Treadmill Pace vs Road Pace: What Is The Difference?

Treadmill Pace vs Road Pace

Treadmill pace vs road pace. What is the difference?

It surely feels different. And there are several explanations as to why it’s different.

Read on and discover why the pace on the treadmill differs from running outside.

Treadmill Pace vs Road Pace – Similar, Yet Different

At first glance, running outdoor seems incredibly similar to running on a treadmill. Your technique is identical, and the level of effort you exert also appears to be the same. 

But, is it the case?

Well, not entirely. At first glance, both types of running pose comparable levels of challenge. If you’re not a well-trained runner and you can’t do much running outdoors, don’t expect to hop on a treadmill and bang out ten miles like it was nothing.

According to some research, the primary factor that makes a difference between treadmill and outdoor running is wind resistance (1). While it may seem insignificant, wind resistance can make your run significantly more challenging, especially if it’s windy outside. Plus, air resistance rises with your speed of running. The quicker you run, the more resistance you experience.

In one study, researchers hypothesize that treadmill running at an incline of one percent closely mimics the energetic cost of running outdoors (2).

Interestingly enough, a researcher came up with an interesting idea to test the theory:

L. G. Pugh created a windshield to alleviate wind resistance for runners and found that running on a track still had a greater energetic cost than a treadmill (3). This led many researchers to speculate as to why that it. In 1983, Frishberg published a study that looked at the biomechanics of overground and treadmill sprinting (4). 

The findings?

The researcher suggested that the primary difference in energetic cost comes from biomechanical adjustments. Specifically, “the moving treadmill belt reduces the energy requirements of the runner by bringing the supporting leg back under the body during the support phase of running.”

In other words, the treadmill makes it easier for us to run and assists with the movement, resulting in a smaller energetic cost. Instead of exerting a certain amount of energy for each stride to maintain a consistent speed, the treadmill helps us and reduces the energetic cost for each stride.

Another consideration worth going over here is the comfort of running. You see, many people feel anxious to run on a treadmill for fear of falling off. This can make the run feel more challenging than it is, and it can discourage people from being consistent with their workouts.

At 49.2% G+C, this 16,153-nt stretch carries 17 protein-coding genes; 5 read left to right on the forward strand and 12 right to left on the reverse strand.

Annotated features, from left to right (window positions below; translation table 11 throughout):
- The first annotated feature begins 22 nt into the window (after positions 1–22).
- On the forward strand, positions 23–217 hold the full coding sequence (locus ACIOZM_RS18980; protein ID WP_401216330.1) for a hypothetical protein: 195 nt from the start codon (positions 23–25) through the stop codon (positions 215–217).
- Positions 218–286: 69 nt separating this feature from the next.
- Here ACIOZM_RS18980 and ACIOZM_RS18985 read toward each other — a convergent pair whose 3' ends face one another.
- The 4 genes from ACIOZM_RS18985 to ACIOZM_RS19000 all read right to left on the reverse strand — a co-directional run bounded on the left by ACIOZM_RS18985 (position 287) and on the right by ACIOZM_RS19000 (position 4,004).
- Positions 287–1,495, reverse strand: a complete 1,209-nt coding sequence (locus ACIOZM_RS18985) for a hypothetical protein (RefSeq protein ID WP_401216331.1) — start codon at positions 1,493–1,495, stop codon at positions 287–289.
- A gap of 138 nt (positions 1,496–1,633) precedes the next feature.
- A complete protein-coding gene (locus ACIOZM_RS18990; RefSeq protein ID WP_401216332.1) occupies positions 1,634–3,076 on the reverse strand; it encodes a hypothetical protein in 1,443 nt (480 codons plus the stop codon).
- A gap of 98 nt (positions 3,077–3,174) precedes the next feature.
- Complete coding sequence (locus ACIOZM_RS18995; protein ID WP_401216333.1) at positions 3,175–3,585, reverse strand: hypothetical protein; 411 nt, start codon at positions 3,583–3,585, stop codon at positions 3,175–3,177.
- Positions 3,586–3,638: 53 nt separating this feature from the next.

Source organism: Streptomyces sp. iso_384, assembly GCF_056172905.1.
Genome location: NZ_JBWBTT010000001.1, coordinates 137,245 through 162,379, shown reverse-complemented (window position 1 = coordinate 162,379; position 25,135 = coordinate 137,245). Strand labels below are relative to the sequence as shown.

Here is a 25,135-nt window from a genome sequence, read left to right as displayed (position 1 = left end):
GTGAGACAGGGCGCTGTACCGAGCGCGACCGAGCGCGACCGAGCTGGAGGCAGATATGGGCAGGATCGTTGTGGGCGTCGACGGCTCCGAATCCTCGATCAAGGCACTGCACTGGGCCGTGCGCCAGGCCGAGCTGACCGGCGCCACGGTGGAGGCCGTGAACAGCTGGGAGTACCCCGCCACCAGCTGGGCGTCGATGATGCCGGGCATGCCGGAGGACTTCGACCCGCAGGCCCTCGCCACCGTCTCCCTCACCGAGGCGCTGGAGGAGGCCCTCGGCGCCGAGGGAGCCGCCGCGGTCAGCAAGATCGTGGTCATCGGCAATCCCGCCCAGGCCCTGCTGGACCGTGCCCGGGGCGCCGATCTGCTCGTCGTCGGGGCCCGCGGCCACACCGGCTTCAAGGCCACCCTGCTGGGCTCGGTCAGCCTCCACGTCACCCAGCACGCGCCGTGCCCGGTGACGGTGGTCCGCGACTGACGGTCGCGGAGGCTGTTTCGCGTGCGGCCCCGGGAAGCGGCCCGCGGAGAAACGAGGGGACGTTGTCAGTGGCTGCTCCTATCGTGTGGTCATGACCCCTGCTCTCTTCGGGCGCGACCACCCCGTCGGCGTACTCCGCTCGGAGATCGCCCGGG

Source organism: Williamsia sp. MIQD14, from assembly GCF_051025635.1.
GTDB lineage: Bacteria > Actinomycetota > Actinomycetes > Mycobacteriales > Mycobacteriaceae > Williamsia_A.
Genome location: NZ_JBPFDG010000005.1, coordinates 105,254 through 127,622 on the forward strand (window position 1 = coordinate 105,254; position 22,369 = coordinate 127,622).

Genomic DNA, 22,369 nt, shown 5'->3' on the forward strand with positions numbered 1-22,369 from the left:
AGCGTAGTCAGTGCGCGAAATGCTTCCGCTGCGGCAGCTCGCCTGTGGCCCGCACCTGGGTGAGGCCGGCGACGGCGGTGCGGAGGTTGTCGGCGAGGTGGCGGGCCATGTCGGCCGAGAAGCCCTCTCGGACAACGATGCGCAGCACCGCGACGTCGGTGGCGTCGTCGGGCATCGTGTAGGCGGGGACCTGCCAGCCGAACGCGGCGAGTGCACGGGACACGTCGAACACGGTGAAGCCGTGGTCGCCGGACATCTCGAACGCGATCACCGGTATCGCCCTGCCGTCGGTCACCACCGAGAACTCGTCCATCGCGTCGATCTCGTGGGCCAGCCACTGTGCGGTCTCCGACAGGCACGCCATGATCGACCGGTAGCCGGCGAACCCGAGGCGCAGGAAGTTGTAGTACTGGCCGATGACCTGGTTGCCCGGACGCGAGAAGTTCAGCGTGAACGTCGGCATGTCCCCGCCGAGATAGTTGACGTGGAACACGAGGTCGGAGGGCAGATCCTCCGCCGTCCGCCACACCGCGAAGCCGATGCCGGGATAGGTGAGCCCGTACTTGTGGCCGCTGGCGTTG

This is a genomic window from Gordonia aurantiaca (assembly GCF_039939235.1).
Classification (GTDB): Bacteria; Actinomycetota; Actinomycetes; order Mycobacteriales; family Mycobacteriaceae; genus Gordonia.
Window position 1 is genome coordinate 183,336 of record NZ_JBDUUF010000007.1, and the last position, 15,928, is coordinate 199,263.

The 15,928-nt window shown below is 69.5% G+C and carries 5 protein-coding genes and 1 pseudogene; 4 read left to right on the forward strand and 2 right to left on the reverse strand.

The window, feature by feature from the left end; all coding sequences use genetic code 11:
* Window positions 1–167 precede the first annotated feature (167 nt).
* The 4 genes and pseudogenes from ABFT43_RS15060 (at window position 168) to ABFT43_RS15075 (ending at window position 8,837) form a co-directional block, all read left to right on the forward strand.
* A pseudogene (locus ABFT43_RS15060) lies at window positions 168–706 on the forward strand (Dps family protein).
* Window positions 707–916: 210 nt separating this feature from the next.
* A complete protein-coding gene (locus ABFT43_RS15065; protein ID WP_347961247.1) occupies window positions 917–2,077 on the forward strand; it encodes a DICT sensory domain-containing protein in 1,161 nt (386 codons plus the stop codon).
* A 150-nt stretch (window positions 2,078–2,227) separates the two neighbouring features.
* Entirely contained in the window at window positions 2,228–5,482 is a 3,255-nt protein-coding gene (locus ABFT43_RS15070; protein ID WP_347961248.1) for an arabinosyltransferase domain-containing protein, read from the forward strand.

On the other hand, outdoor running is far more comfortable because people don’t feel anxious about falling off and aren’t afraid to push themselves harder and run faster. 

And finally, we also need to consider how the lack of wind resistance can be a bad thing. You see, it’s well-established that wind has a cooling effect, and that can be incredibly beneficial for people who run outdoors. But, if you’re indoors, you can’t rely on this because there isn’t moving air to cool you down and lower your perceived exertion rate.

When Should You Choose Outdoor Running?

For most of us, outdoor running will be the better option most of the time. It’s a natural way of moving through space, and it allows an autoregulated approach to running. If you start feeling more tired, you can adjust your running speed seamlessly.

Outdoor running is also fantastic because it allows you to have refreshing workouts and enjoy the fresh air instead of staying indoors and staring at a wall. For many, an outdoor running session in the morning is a near-perfect way to start the day.

Another underrated factor worth going over is the perceived progress one makes when running on a treadmill vs. outdoors. You see, some people feel like they’re not doing much work on a treadmill precisely because they are running in place. Sure, the digits on the screen go up, but there is no real-world sense of progression; of going from point A to point B.